As reported by The New American, Attorney General Eric Holder filed suit on behalf of the Justice Department against the state of Arizona seeking to enjoin the enforcement of SB 1070, the anti-illegal immigration law signed on April 23 by Governor Jan Brewer and set to go into legal effect on July 29.
Several self-proclaimed protectors of civil rights have filed suit against Governor Brewer and the state of Arizona, but the suit brought by the President’s own administration attracts the most attention because of the constitutional question at the core of the matter: Does a state have the right to protect itself from invasion by millions of illegal immigrants or is the solving of such a problem within the sole and exclusive jurisdiction of the federal government?
The Obama suit, as well as the various other challenges to SB 1070, have garnered a curious claque of supporters. On June 22, Mexico filed a "friend of the court" brief in support of one of the lawsuits currently pending in federal court challenging the constitutionality of SB 1070.
The brief pleads with the court to declare the law unconstitutional and asserts that the country has material legal standing as its own interests and rights are at stake if the law is permitted to go into effect as scheduled.
Specifically, the Mexican lawyers insist that the interest in having "consistent relations with the United States shouldn't be frustrated by one state." Furthermore, the brief warns that if the law is put into practice, then the rights of Mexican citizens will be violated as a result of "racial profiling" that will accompany the enforcement of the law.
In the wake of the federal judge’s decision to accept Mexico’s brief, seven other Latin American countries have filed similar documents expressing support for a lawsuit challenging Arizona's immigration enforcement law.
Bolivia, Colombia, El Salvador, Guatemala, Nicaragua, Paraguay, and Peru filed separate but nearly identical motions to join Mexico's legal brief supporting the lawsuit filed by U.S. civil rights and other advocacy groups.
A federal judge formally accepted Mexico's filing on July 1 but did not immediately rule on the latest motions, which were filed late last week.
Arizona is not without its allies in this battle, however. Michigan Attorney General Mike Cox has filed a legal brief on behalf of nine states supporting Arizona's immigration law.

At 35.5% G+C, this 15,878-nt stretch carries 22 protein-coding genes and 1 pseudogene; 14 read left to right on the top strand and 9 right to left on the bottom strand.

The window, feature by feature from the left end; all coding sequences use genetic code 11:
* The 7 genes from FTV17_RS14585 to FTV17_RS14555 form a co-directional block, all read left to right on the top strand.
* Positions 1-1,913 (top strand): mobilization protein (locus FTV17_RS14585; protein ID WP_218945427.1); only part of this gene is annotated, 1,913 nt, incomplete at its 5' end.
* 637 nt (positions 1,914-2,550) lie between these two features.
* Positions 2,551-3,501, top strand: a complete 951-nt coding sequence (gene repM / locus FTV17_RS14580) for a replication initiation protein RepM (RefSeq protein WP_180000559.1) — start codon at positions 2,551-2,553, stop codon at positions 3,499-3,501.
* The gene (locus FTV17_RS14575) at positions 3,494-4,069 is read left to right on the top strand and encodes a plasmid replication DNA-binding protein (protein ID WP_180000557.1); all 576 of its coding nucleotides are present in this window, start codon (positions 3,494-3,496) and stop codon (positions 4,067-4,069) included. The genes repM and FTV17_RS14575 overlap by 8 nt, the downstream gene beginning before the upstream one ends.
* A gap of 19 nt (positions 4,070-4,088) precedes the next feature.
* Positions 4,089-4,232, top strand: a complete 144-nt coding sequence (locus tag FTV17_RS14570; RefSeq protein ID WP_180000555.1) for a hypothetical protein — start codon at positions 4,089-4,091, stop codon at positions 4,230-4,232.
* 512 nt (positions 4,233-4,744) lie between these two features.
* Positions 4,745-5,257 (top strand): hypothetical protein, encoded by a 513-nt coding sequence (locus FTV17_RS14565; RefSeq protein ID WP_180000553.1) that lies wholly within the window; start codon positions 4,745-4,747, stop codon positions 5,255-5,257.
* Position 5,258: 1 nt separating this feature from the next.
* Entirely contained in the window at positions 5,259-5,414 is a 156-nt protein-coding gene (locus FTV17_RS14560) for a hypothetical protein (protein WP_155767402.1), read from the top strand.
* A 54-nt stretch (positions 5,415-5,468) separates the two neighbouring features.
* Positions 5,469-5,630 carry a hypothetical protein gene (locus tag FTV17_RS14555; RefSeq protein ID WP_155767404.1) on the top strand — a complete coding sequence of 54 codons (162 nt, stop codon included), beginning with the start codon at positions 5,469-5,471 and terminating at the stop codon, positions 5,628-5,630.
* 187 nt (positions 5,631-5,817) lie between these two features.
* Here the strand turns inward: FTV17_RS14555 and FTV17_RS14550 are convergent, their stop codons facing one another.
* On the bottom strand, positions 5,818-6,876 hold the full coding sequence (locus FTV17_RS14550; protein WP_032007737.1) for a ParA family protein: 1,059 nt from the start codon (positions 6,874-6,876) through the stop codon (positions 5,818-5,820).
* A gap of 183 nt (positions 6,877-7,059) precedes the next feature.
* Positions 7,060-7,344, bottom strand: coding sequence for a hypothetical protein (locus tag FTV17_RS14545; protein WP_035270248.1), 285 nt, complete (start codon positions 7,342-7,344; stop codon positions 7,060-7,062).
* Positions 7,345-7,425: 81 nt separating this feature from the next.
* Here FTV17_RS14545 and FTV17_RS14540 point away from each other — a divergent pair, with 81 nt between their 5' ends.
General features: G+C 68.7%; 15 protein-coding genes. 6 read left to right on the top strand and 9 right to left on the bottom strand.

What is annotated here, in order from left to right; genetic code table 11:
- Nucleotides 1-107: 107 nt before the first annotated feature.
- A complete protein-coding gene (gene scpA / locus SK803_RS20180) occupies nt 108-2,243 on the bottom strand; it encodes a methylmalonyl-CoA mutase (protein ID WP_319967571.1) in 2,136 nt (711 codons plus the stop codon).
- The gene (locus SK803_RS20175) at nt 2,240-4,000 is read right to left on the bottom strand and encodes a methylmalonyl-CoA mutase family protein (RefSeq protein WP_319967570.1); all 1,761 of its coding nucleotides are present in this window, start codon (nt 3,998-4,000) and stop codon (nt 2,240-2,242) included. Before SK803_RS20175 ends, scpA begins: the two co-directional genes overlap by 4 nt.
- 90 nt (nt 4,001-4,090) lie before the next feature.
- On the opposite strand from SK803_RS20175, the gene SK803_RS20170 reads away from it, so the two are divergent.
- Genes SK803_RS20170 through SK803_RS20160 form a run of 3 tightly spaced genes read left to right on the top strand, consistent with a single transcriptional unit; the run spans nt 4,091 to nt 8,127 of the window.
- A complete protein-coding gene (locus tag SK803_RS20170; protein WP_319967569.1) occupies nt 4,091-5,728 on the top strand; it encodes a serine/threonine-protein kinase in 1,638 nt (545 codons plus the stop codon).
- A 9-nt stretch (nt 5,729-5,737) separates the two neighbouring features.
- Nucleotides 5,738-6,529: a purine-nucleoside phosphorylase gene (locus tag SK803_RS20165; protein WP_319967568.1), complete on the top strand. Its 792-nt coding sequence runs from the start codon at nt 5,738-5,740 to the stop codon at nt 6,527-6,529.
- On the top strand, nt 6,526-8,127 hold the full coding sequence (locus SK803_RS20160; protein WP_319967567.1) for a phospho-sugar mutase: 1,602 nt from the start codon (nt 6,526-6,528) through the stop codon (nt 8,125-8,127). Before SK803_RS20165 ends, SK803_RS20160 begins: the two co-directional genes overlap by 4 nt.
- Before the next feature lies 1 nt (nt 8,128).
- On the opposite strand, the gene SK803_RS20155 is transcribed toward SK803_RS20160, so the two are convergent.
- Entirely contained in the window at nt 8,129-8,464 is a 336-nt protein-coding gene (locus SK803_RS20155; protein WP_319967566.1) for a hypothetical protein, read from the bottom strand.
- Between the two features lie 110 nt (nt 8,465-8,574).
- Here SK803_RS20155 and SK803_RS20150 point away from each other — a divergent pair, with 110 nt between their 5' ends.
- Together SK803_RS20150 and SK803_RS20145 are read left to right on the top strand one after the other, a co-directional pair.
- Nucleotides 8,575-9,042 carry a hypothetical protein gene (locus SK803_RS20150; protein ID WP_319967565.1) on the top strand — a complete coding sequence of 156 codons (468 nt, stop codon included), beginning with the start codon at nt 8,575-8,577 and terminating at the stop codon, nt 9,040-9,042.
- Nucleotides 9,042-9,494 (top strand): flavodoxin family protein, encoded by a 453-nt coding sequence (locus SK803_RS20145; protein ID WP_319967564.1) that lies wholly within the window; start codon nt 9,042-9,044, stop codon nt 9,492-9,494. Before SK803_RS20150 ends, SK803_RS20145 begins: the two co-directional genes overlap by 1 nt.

Cox, who is running for Governor of Michigan, announced last week that Michigan is leading several other states into the legal fray on the side of Arizona. Alabama, Florida, Nebraska, Pennsylvania, South Carolina, South Dakota, Texas, and Virginia, have joined Michigan in the amicus brief filed with the federal District Court.
In a statement to the press, Attorney General Cox, one of five Republicans running for Governor in Michigan, says that the states are authorized to enforce immigration laws and protect their borders. He insisted that under the federal government’s theory, “There is no cooperative effort on immigration but only a one-way street where states lose control over their borders and are left to guess at the reality of the law.”
Arizona is preparing to defend herself against the many legal challenges to its law. Governor Brewer steadfastly defends the constitutionality of her state’s approach to the problem of illegal immigration and is personally passing the hat, seeking financial support for what is sure to be an expensive defense of states’ rights.
One of Governor Brewer’s principal sources of funds to pay legal fees is the Border Security and Immigration Legal Defense Fund. To date, the fund has collected over $1 million from supporters nationwide.
Despite the encouraging rate of donations, Brewer laments the need for such efforts. She has decried the Obama administration's lawsuit as a “massive waste of taxpayer funds” and rightly asserted that this money would be better allocated to fighting the “violent Mexican cartels than the people of Arizona.”
The state's central defense against the federal complaint is that it is not usurping federal authority, rather it is reluctantly filling a void caused by years of federal disregard to the hordes of invaders (armed and unarmed) swarming across the desert and into the private land of Arizona’s ranchers.
Arizona’s attorneys assert that SB 1070 is not new law, per se, rather it is but a amalgamation of the slate of similar immigration laws enacted by Arizona and other states and local governments across the nation in recent years in response to the geometric expansion of illegal immigrants throughout the country.
This is not Arizona’s first rodeo, so to speak. In 2007, Arizona passed a much-criticized law that heavily fined businesses found guilty of hiring illegal immigrants. The constitutionality of this law was also challenged in federal court and so far it has withstood the scrutiny. A federal District Court and the 9th U.S. Circuit Court of Appeals have upheld the 2007 law, and the U.S. Supreme Court plans to hear the challenge this year.
Regardless of the outcome of the federal government’s suit against Arizona, the Justice Department lawyers will not rest any time soon because, according to the National Conference of State Legislatures, lawmakers in the 50 states have passed 353 immigration-related laws in 2009 and more than three times that amount have been filed this year.
Photo: AP Images